In Review: Buffy the Vampire Slayer Season 10 #15

This makes me want to dig out my DVDs and start watching the series all over again.

The covers: Willow, Buffy, Giles, and Xander are walking past some palm trees onto the beach. Xander and Buffy are holding weapons, while Will and Giles spout pink energy from their hands. A colony of pink bats circle the group, with a blue mist swirling about their feet. This doesn’t faze them, as they all have on their game faces as they walk forward into battle. Another excellent cover by Steve Morris, and I love the Southern California setting. The Variant cover is by Rebekah Isaacs with Dan Jackson. I’m a fan of Isaacs, but I would have bought this cover just for the composition. Spike is being pushed through a glass window by a vampire version of himself. It’s some James Marsters on James Marsters action, making the Internet explode. Both Spikes look great, and I love that “Good” Spike is wearing a tee shirt that sports the book’s logo. I also like that the background is given a pale teal, so that both characters really stand out. Overall grades: Both A+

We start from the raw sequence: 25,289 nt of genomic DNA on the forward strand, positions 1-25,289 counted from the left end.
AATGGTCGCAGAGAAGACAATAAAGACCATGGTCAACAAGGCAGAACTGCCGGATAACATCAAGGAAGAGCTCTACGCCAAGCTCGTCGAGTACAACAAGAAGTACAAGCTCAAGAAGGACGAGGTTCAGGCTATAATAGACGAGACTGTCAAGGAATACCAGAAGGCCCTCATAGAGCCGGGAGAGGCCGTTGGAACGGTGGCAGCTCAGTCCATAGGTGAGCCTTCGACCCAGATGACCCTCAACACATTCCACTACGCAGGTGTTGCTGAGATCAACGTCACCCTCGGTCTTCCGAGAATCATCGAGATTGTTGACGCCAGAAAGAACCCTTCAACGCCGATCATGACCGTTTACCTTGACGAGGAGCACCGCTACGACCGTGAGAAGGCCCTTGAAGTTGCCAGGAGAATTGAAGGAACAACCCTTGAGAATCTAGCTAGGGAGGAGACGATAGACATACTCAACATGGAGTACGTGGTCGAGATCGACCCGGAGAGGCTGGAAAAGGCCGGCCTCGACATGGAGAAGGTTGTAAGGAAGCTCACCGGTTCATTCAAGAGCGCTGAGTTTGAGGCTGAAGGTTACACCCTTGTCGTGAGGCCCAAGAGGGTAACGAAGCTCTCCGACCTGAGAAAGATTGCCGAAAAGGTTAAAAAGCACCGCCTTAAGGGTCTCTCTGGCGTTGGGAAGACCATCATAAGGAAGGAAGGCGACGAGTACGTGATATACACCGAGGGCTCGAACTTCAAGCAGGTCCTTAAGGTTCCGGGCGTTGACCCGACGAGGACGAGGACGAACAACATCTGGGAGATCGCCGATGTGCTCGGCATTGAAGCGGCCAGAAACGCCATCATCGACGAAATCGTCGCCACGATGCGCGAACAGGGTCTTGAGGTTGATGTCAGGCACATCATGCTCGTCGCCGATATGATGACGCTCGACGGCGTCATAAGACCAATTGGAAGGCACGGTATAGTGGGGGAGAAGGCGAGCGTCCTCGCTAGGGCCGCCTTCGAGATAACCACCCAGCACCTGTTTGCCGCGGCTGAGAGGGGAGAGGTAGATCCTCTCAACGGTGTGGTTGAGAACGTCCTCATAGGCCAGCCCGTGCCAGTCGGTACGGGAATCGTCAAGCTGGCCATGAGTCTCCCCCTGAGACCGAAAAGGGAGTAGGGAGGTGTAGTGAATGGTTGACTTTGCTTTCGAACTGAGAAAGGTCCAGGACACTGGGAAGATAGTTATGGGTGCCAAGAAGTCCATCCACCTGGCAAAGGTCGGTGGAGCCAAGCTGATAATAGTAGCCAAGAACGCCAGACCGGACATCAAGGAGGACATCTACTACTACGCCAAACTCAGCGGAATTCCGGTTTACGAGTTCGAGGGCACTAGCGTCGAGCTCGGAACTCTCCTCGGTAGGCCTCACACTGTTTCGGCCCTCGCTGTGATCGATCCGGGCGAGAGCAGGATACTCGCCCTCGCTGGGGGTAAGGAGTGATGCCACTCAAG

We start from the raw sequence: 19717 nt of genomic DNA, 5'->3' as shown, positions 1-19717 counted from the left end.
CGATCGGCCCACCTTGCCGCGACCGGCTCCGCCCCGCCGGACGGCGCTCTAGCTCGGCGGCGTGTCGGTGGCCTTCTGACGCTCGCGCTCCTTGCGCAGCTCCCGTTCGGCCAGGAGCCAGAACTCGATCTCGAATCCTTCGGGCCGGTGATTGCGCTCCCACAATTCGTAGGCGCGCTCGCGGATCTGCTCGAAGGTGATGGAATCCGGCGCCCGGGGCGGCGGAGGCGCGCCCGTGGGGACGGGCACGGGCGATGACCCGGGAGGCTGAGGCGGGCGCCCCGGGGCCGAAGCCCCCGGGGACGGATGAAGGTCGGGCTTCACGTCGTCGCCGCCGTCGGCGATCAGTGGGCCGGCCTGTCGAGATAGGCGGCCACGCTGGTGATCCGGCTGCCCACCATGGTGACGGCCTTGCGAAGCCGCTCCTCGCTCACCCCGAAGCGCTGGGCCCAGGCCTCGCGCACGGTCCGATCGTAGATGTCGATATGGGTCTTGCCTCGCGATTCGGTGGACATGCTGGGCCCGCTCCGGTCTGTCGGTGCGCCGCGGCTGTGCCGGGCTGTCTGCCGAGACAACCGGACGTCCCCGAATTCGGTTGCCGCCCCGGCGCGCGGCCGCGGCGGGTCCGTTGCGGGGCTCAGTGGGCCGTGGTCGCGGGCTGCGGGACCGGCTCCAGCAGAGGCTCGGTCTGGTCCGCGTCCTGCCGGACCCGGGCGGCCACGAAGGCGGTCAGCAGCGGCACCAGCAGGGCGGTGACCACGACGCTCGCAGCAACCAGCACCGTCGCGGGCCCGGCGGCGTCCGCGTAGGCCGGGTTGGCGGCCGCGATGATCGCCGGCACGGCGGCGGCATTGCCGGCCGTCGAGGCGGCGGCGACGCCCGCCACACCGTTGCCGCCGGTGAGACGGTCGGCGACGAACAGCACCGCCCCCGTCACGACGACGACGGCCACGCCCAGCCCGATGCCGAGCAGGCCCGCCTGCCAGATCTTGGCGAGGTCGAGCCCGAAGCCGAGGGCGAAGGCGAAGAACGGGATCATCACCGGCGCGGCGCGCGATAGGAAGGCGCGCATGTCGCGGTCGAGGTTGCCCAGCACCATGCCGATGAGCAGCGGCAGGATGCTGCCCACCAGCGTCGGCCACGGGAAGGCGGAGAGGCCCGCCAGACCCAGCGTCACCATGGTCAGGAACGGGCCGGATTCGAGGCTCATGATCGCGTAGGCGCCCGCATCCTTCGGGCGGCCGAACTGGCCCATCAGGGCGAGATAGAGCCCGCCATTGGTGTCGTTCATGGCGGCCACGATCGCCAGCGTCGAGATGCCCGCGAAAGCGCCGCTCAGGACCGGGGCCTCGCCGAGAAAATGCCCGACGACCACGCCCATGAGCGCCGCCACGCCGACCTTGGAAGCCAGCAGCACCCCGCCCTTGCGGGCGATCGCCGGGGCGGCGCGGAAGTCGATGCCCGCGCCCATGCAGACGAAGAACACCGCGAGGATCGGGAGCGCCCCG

The story: The gang was confronting the demon Archaeus, when it convinced Spike to go over to the Dark Side and attack Buffy. “Relationship Status: Complicated, Conclusion” — which needs an award for one of the best story titles ever — by Christos Gage begins with a brief recap of the demon’s dialogue that turned Spike evil, which includes two flashbacks of his killing of past Slayers. Buffy can’t fight back, because she and the blonde vampire just renewed their love of each other, and she has feelings for him. Her friends can’t help because they’re too busy fighting monsters themselves. Archaeus continues to fan Spike’s fever to kill, and Buffy defends herself as best she can. The gang scream at Buffy to kill him and a decision must be made. There’s a lot of action in this book which squarely focuses on the trust Buffy now has for Spike, even when he’s gone back to being bad. Pages 6 – 9 are a fan’s dream realized. I can imagine the Internet comments now: “Why wasn’t this ever on the show?”, “I LOVE THIS!”, and “How could she do that?!” I like how Spike’s past killings were used to make him evil and how they constantly run through his mind as he’s trying to kill the one he loves. Every character contributes in a valuable way to this story, even Xander. I say this because Xander is clearly the weakest fighter of the group against supernatural creatures, but he’s one of the smartest. Once the fight has ended the gang goes back to their apartments to relax, and this is where Joss Whedon and his writers exceled, and this is where Gage excels. I’ve said it before, and I have to say it again: Gage could have these characters just sit in a room and talk and I would be thoroughly entertained. In this issue Dawn and Xander have a major conversation — and it made my heart stop several times, and Willow and Giles have a conversation that leads to one character using a lifeline to “phone a friend.” There’s a cameo by this individual in the final panel, who’s greeted too familiarly by the caller, and I can’t wait for this person to show up next month. Gage is always excellent on this book. Overall grade: A+